Sadly due to a change in personal circumstances we are losing our lovely administrator Diane. This means we have an exciting opportunity for the right candidate to join our small friendly team in the role of office administrator.
With the eventing season just around the corner, it’s time to make some plans for the season ahead with our team of horses who range from 5 years olds starting out their eventing career at BE90 to our more advanced horses who are competing at intermediate/ 3* and we look forwards to what will hopefully be a successful 2021.
Equine asthma is now used to collectively describe airway disorders which may have been known previously as:
IAD- Inflammatory Airway Disease
COPD- Chronic obstructive pulmonary disease
RAO- Recurrent airway obstruction
We often see this condition spike at two different times of year:
Spring/Summer- pollen and spores can cause irritation to your horses airway and with higher temperatures and humidity this can cause worsening symptoms
Winter- Horses are being brought into stables and are exposed to straw/dusty hay leading to clinical signs
What are the clinical signs??
Nasal discharge- this can be serous or thick and cream/yellow coloured
Cough- generally present but not always! Can also commonly be worse during exercise
Increased respiratory rate
Increased respiratory effort- flanks and abdomen contracting to expel air
This can lead to development of a heave line as breathing out should be a passive process (not requiring muscle contraction)
How do we diagnose equine asthma?
A thorough clinical exam including careful auscultation (listening using a stethescope) of your horses lungs and heart, temperature may also be taken
History is very important- have there been any management changes? Any changes to the hay? Any exposure to dust or have they been harvesting in the field next door?
Endoscopy may be recommended- this is when we place a camera down into the airway and we can visualise for any signs of infection. We are also then able to take samples (tracheal wash and broncho-alveolar lavage) from the airway to confirm if your horse is suffering from asthma and whether any secondary infections are present.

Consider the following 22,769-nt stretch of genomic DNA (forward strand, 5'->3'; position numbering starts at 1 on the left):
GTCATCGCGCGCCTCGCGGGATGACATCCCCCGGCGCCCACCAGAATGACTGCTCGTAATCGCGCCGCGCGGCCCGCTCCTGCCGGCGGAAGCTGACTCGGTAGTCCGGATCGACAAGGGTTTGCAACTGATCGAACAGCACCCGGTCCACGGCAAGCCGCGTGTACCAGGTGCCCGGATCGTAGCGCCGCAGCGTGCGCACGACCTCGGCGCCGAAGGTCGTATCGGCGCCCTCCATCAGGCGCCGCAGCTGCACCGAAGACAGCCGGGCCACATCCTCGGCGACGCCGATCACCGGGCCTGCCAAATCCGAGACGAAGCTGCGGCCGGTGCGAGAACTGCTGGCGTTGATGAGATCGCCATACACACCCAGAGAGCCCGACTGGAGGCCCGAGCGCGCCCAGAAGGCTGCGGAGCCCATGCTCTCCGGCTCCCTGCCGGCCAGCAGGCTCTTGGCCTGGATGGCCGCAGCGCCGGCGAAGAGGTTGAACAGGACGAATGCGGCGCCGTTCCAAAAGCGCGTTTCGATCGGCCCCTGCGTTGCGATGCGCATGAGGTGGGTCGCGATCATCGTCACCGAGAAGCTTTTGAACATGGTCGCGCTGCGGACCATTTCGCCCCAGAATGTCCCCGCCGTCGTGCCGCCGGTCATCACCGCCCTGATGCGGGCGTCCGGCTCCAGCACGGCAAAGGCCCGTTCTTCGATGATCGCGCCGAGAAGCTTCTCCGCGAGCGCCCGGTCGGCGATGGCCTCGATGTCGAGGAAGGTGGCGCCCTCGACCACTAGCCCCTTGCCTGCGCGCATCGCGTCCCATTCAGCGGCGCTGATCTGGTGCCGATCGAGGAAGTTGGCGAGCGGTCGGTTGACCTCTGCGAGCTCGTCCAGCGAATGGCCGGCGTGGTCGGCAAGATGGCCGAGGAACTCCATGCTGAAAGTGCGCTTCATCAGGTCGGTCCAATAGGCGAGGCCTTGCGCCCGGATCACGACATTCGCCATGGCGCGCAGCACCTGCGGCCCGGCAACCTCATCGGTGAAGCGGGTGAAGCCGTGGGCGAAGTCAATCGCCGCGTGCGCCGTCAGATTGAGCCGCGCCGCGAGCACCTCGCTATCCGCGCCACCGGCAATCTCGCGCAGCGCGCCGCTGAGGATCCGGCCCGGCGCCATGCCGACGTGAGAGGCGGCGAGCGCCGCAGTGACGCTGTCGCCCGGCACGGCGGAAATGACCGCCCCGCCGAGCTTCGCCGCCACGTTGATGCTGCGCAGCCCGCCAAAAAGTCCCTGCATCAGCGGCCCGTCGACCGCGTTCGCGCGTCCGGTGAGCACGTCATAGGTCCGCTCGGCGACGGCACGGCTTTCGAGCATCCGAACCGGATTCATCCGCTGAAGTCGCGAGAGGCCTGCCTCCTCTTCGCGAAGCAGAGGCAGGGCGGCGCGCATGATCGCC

How do you treat equine asthma?
Treatment varies between cases according to the severity of the episode, how chronic the condition is (e.g. have they had it before and how recently) and if secondary infection is confirmed or suspected
Management is hugely important- ventilation, dust free bedding, soaking hay for a short time (1 hour) can all help reduce dust spores in the environment.
Medications such as bronchodilators (ventipulmin), steroids (dexamethasone/prednisolone) and mucolytic agents (sputolosin) may be prescribed
In repeat cases and long term management cases inhaled medications can also be prescribed
What should I do if I think my horse might be having an asthma attack/flare up?
Please call us urgently- this is an emergency and can be very distressing for your horse. We provide a 24hr/365 days a year service and will endeavour to get to you as quickly as is possible.
I hope this has given everyone a little bit of information about equine asthma! Wishing you all a great weekend! Alex x
Rachel is very sadly leaving us for a fantastic job opportunity closer to home. This does mean that we now have an exciting opening for someone with management experience to join our expanding team as Office Manager.
Winter is approaching rapidly and with it a change in weather, grass quality and your horse’s diet and management regimes. The aim of feeding horses at any time during the year is to maintain condition and ensure they are getting the appropriate amounts of vitamins, minerals and calories in their diet. This is even more important in winter when we lose the nutrition gained from the grass. Here are my tips for winter feeding:
We are searching for a highly motivated and enthusiastic individual to join our friendly team as a Veterinary Receptionist on a full time basis working in our fast paced office environment to help facilitate the smooth running of the reception and maintaining our high levels of client service.
Choke is one of the most common emergencies equine vets attend and the team at Ridings Equine Vets have seen an increase in cases over the last few weeks. Here is a list of the most common things the cases that we see are choking on and some tips on how to avoid it happening to your horse.
Choke is a common equine emergency and the team at Ridings Equine Vets have been seeing a spike of cases over the last few weeks. While the majority of chokes are straightforward it is vital horse owners are aware what to do if their horse has choke to avoid any potentially fatal complications.
We are searching for a highly motivated and enthusiastic individual to join our friendly team as Office Administrator on a full time basis working in our fast paced office environment to help facilitate the smooth running of the office.